Elsewhere in the American Bottom, Dr. Tamira Brennan was promoted to the position of Coordinator of the American Bottom Field Station of the Illinois State Archaeological Survey (ISAS). ISAS is one of five state surveys within the Prairie Research Institute, an institution dedicated to sustaining Illinois’ natural and cultural resources that is known for their outstanding research. In this role, Brennan ensures that the exciting and important research undertaken by the the large staff and crew at the field station reach scientific, amateur, and local communities alike. This work covers the southern portion of Illinois and spans the Paleoindian to historic time periods. Although many capable women have previously and currently worked at the American Bottom field station – historically at least half of the station’s employees have been female – Brennan is the first woman to be appointed as Coordinator.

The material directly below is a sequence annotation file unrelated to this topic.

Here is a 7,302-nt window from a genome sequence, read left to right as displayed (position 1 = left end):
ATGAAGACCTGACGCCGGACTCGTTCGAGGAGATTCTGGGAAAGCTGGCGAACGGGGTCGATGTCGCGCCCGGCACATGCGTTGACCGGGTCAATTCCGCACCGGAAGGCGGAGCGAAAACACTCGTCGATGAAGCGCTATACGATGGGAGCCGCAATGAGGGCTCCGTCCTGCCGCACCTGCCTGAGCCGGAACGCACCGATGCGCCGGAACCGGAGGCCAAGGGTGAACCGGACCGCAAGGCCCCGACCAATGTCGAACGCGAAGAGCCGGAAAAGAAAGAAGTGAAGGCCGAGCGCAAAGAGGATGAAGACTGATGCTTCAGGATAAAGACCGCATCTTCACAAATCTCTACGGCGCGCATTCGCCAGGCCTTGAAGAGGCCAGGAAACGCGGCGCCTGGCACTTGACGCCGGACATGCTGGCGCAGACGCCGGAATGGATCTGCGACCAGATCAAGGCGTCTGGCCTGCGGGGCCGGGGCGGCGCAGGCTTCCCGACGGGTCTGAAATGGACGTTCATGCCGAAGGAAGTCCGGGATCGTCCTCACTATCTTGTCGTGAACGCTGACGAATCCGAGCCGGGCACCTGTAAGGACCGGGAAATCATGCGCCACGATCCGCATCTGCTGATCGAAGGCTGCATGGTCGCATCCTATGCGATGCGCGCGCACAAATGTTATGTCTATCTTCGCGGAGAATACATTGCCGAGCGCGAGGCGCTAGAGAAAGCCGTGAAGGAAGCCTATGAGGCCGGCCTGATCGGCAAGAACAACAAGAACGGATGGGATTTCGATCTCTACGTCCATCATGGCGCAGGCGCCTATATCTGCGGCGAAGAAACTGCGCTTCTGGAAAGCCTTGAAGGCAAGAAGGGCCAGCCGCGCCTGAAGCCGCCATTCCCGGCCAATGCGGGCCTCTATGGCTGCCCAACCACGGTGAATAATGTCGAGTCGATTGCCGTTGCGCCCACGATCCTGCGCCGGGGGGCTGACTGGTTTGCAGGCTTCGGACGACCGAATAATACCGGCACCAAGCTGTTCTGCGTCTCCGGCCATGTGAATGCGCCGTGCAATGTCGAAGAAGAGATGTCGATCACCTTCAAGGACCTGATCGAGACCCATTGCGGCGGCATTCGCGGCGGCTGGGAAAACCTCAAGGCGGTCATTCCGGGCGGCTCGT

As a departure from lab work and Mississippian archaeology, Dr. Meghan Buchanan took her magnetometry training to the Indiana University Judson Mead Geologic Field Station near Cardwell, Montana. The field station hosts classes on Introductory Geology Taught in the Field, Field Geology in the Rocky Mountains, and Geology, Hydrology, and Geochemistry in the Rocky Mountains. Meghan joined the Field Geology in the Rocky Mountains class for specialization week, an opportunity for students to learn about and use specialized geologic equipment as well as have one-on-one conversations with specialists (both of whom are women). The Field Station is located in the Tobacco Root Mountains, known for their thrusted and folded sedimentary and volcanic formations; mining (gold) was once a prosperous in the region. Of interest to some of the researchers at the Field Station are highly magnetic formations that outcrop in a few locations, but largely lie hidden beneath the ground surface. During specialization week, Meghan brought a Bartington dual fluxgate gradiometer and other researchers brought a proton precession gradiometer and a portable spectrometer. Students had the opportunity to use all three instruments to record magnetic readings and the mineralogical composition of formations and float rock near data collection points. Following all data collection, students were tasked with creating maps documenting what they recorded and tracing the possible directions and folds of the magnetic formation. This was the first time Meghan had the opportunity to use the gradiometer in a geological setting. The unusual context (geological instead of archaeological), unknown variables (would the gradiometer even work in this setting) and the constraints/needs of the field school required on the fly creativity and research implementation. Most exciting for Meghan were the students – they were warm, welcoming, and very excited to learn how their discipline intersected with archaeology. Many discussions about magnetism and archaeological features turned into mini lessons about the practices and histories of the indigenous peoples of the Americas.